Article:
A British toddler who survived a car crash in Saudi Arabia was taken to a morgue in a body bag because rescuers wrongly assumed he had died.
Mohamed Elisa Danial Hayat, who has since turned two, was the only member of three generations of his family to survive, after the taxi they were travelling in on a pilgrimage to Mecca hit a bridge and flipped over in February of this year.
The taxi driver, who also died, is believed to have caused the accident by driving too fast and falling asleep at the wheel. He was also uninsured at the time of the accident.
Emergency services arriving at the scene wrongly assumed everyone involved in the accident had died and set about recovering the bodies, apparently without checking for any signs of life.
It was only when the bodies were being put into temporary storage units at a hospital that Eisa moved and workers realised he was still alive.
Despite being unconscious when emergency services arrived, Eisa had only suffered a dislocated shoulder, a broken arm and broken ribs in the accident that killed all of his close relatives. It is believed he only survived the crash because his grandfather, Shaukat Hayat, was clutching him tightly at the moment of impact.
Speaking to Wales Online, Shaukat’s brother, Shazada Hayat, said: “They thought 'oh, the little baby was dead, no-one could've survived that’. He ended up in the mortuary. As they were putting him into storage he moved around.”
As well as Eisa’s 56-year-old grandfather, his mother Bilques, 30, father Mohammed, 33, grandmother Abida, 47 and aunt Saira, 29, were also killed in the crash. Bilques Hayat was heavily pregnant at the time of the accident and was due to give birth to Eisa’s sibling in eight weeks.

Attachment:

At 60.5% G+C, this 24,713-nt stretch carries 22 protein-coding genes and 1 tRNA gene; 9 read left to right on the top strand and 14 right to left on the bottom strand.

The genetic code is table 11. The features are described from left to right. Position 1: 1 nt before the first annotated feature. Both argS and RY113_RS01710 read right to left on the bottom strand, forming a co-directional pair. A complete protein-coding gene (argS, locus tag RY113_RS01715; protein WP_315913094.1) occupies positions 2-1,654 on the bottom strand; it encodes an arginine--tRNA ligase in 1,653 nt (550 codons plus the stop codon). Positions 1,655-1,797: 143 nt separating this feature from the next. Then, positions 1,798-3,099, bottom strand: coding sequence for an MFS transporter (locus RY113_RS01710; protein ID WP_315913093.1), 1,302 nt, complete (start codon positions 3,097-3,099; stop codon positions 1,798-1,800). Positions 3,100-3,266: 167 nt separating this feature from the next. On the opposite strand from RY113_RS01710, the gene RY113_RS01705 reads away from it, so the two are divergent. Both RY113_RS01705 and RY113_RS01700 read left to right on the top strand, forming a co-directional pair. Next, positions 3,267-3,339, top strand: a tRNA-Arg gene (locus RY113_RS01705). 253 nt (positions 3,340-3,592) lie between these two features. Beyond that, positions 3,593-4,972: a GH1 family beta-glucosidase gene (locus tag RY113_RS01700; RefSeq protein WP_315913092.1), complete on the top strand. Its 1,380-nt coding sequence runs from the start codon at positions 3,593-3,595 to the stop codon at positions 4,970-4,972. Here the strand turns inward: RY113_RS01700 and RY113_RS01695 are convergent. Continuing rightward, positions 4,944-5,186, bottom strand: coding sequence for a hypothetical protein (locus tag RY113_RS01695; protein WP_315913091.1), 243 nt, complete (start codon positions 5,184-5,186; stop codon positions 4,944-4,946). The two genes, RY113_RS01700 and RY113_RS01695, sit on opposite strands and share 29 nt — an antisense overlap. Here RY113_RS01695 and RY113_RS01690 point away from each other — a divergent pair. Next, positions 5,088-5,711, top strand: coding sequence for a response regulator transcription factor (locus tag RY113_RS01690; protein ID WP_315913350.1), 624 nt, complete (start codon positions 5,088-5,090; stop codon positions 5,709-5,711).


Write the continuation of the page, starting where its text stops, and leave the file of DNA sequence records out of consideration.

The family from Newport, south Wales, had been in Saudi Arabia as part of the Umrah, a pilgrimage to Mecca by Muslims at any time of the year, because Saira Zenub was due to get married that weekend. Eisa reportedly barely ate in the weeks after the accident, but has now made a full recovery.
As a result of the crash, members of the Hayats’ extended family have launched a campaign to ensure only licenced and insured drivers can operate in Saudi Arabia.
Shaukat Hayat said: “By us lobbying or asking for these changes, we might not be able to save hundreds and hundreds of lives, but if we could save one life, then it's a step in the right direction.”
He added: “Our concern is wellbeing. These roads must be made safe, not only for the Saudis living there but those pilgrims going there. People come there from all over the world. We can't just stay silent and do nothing about it.”
The five members of Eisa’ family who died in the crash were all buried at Jannat Al-Baqi - a huge cemetery in Medina, close to the Masjid al-Nabawi mosque.
The mosque, one of the largest in the world, is said to have been built on the site of the Prophet Mohamed’s house, and the cemetery is believed to be where he, and many other important early Islamic leaders, were buried. As a result the area is considered hugely significant, making it Islam’s second holiest site, behind the Masjid al-Haram mosque in Mecca.
Speaking of the Hayat family’s burial there, Shaukat Hayat said: “Not everyone gets buried next to the prophet. For a Muslim you could not get a higher honour. That is the part of it that keeps all the family going”.